The problem is, the human body LOOOOOOOOVES carbs and always wants more. Like, way more than it will ever need. And with the refinement of sugar, humans figured out how to pack ALL THE CARBS into extremely tiny spaces (e.g., donuts), which do not fill the stomach. So the net result is we eat quantities of food that would be filling on a diet of leaves, nuts, and berries, but which pack exponentially higher amounts of calories and carbs than we need.
Carbs are great things. They give you energy and enable your brain to function (which can be handy). So when you stop shoving your face full of them, you feel not unlike Wile E. Coyote, standing in mid-air next to the cliff, just suddenly realizing that there's nothing holding you up.
Next comes a long fall, and a hard WHOP at the bottom. Carb withdrawal and pseudohypoglycemia, sometimes referred to as "low-carb flu," with symptoms ranging from body aches and general feeling of crumminess, to mood swings and headaches. Not everybody who moves to a lower-carb lifestyle gets it, and people with diabetes and such have it worse, because their body has a harder time switching to run off of fat and protein.
I get it. My attempts at South Beach and other such things, designed around a hardcore "carb detox" at the front generally didn't last more than two days, because it sucked so much. It didn't help that they didn't warn me that this was a thing, so I thought the misery was going to be my new "forever" and it just wasn't worth it.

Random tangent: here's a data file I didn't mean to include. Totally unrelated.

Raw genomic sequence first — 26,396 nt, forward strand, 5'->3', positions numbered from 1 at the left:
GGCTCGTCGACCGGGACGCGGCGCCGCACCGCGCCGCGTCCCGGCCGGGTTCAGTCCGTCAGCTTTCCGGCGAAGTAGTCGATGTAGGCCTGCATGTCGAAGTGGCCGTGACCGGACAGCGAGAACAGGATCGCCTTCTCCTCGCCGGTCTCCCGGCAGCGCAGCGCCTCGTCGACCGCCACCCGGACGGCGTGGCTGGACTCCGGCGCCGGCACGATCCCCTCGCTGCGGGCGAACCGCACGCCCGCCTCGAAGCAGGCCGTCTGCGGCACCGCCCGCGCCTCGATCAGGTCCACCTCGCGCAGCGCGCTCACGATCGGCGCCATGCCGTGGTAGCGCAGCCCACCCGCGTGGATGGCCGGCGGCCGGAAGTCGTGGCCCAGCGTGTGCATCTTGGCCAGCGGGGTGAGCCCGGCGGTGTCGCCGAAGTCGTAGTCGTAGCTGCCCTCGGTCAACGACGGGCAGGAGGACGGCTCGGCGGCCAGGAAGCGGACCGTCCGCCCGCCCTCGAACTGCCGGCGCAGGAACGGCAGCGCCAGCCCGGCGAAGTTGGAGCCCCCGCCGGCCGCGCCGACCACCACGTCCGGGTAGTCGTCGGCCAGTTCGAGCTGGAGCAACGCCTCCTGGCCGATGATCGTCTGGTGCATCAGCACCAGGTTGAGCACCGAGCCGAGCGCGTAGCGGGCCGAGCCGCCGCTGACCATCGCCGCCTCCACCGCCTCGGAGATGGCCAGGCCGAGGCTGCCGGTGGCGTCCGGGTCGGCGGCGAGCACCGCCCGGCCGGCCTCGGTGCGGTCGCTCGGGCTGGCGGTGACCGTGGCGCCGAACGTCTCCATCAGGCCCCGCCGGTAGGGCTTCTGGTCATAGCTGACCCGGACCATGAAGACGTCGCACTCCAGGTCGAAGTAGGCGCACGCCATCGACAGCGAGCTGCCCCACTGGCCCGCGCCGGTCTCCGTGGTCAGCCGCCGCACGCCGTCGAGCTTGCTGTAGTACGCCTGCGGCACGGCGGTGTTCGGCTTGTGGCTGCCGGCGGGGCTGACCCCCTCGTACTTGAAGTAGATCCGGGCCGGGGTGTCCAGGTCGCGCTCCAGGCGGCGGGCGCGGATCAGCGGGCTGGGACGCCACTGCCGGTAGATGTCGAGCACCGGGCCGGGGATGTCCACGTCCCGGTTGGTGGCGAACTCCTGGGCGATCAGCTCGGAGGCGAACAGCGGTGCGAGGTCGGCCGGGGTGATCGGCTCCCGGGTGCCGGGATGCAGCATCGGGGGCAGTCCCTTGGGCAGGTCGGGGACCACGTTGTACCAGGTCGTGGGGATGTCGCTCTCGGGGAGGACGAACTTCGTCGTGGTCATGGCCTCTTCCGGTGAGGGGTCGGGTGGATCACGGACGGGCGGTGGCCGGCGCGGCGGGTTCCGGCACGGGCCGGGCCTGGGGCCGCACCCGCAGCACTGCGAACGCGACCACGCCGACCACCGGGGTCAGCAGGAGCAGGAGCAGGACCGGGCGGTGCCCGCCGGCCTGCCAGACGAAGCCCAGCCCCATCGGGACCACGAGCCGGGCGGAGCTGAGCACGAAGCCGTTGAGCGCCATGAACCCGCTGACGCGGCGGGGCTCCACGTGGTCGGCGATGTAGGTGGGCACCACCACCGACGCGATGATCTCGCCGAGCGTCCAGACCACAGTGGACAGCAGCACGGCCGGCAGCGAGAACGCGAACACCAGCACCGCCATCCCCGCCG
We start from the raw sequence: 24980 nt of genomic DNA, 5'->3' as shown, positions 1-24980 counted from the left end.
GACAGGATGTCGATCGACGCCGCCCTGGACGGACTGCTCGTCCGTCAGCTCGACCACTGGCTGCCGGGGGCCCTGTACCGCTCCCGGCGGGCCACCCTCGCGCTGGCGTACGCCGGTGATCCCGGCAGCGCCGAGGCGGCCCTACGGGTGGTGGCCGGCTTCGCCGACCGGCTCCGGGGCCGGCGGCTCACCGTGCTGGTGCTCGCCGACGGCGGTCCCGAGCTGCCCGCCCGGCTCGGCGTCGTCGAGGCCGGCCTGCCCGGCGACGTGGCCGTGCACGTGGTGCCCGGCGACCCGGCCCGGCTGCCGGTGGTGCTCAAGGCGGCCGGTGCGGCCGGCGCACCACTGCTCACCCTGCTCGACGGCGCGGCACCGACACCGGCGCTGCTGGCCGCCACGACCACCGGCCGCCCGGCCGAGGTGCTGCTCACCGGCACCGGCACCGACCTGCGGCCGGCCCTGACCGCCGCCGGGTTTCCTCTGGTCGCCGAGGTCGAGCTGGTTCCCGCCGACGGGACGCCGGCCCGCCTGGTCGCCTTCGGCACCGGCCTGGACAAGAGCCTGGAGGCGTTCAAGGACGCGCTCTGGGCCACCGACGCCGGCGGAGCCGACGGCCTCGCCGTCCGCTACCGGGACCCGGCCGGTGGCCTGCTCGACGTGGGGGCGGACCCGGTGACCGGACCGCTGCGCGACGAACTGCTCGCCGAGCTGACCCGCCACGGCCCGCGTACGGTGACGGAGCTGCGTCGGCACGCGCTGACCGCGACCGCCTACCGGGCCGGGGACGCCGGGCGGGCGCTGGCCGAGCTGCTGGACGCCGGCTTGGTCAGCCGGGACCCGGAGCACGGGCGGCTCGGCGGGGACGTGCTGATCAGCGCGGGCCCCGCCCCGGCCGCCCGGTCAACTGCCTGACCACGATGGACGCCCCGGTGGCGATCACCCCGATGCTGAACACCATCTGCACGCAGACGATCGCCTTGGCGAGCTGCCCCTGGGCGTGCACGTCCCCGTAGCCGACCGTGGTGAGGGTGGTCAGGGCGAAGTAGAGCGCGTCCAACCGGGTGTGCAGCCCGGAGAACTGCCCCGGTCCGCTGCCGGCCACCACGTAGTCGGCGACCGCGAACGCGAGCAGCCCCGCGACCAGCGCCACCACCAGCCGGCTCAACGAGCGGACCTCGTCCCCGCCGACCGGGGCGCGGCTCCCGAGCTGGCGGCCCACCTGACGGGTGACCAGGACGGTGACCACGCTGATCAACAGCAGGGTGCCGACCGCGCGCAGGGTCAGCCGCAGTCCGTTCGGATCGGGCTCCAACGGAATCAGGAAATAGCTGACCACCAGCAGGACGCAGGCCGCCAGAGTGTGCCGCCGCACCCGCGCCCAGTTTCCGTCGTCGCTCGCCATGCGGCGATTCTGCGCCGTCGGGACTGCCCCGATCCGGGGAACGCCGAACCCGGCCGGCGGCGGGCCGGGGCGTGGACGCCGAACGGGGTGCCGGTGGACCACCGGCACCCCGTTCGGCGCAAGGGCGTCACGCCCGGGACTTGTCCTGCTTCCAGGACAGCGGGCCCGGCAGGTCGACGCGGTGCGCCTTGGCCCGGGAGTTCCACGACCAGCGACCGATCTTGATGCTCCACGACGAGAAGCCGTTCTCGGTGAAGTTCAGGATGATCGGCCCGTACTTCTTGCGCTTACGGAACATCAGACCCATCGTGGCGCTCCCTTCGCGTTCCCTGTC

This time, I'm not going cold turkey (although I'll happily eat some cold turkey). My morning mocha is sacrosanct and not going anywhere, for instance, and it's a heady brew of carbs compared to the fat and protein involved. However, I am swapping out carby staples (goodbye bagels, hello bacon) and trying to restrict most of my sugar intake to what's in the fruit I eat, with the occasional Hershey Kiss or chocolate chips in my trail mix for those "dammit I need some chocolate" moments.
But even this relatively gentle transition is enough for carb withdrawal to kick in. Wednesday was the first day I really started to feel it, although it manifested more in the form of just being "less happy and energetic than usual" rather than any sort of real discomfort. Yesterday it was there in the form of a low-grade headache and fatigue around my eyes. This morning, it's unmistakable: ringing ears, shakiness, and a vicious craving for chocolate scones. O.o
I threw the Black Dog a bone by having peanut butter on toast instead of sausage and eggs for breakfast, but I can tell that this is where it starts to get difficult. On the other hand, if I can stay the course and push through, I will be all right.
 Weaning: To remove or eliminate an item (particularly mother's milk) out of one's diet, either literally or figuratively. Weening: To think or be of an opinion. Now seldom seen except in one of Sir Joseph Porter's songs from HMS Pinafore.